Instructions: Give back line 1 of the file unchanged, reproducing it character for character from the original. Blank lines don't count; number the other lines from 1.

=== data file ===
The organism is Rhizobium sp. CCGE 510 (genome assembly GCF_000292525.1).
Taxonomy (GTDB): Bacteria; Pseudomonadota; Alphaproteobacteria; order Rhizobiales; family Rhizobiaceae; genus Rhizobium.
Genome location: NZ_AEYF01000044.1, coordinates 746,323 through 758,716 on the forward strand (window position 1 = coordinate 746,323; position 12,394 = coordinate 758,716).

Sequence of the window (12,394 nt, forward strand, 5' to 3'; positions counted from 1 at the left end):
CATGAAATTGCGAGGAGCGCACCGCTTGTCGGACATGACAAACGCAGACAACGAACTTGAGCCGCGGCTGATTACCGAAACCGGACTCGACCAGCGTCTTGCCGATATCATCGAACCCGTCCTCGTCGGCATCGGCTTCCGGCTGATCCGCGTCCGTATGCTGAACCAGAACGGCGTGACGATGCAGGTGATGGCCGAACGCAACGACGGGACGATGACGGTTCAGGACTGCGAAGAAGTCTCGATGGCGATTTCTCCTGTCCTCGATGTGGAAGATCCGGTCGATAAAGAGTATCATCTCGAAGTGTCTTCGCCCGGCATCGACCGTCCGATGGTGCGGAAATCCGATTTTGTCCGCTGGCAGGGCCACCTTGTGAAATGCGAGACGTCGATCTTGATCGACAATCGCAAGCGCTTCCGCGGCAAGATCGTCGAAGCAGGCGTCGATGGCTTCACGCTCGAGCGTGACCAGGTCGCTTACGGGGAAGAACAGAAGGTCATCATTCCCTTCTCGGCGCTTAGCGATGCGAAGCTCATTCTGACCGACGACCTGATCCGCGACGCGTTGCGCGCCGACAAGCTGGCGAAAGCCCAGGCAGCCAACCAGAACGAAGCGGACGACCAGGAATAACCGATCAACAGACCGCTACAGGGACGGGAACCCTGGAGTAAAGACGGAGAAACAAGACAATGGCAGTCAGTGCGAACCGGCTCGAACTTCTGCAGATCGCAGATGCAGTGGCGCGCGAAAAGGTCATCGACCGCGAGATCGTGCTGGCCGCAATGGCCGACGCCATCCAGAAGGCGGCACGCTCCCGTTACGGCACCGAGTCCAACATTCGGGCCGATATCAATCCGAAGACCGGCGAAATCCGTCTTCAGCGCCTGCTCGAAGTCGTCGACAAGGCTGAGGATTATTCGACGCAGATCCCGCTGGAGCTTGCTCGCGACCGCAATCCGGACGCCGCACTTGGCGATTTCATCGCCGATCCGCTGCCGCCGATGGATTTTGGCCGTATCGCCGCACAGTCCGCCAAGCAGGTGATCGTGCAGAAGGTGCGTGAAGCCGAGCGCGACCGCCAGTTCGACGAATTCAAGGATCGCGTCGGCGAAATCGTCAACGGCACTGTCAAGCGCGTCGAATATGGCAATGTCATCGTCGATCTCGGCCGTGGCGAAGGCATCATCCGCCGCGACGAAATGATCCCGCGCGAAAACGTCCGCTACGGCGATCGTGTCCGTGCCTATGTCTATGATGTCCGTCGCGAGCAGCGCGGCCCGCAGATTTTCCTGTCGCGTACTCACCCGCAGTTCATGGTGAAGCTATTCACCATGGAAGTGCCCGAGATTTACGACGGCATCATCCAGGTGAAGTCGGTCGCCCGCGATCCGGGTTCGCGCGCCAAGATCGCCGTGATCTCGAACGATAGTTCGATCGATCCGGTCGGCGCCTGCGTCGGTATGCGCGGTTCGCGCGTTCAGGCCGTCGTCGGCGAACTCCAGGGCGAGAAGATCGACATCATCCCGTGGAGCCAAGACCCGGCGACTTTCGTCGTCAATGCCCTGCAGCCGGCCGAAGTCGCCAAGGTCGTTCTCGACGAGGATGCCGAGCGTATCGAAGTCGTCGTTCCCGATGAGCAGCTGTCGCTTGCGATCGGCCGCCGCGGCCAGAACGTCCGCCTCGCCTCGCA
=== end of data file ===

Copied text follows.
The organism is Rhizobium sp. CCGE 510 (genome assembly GCF_000292525.1).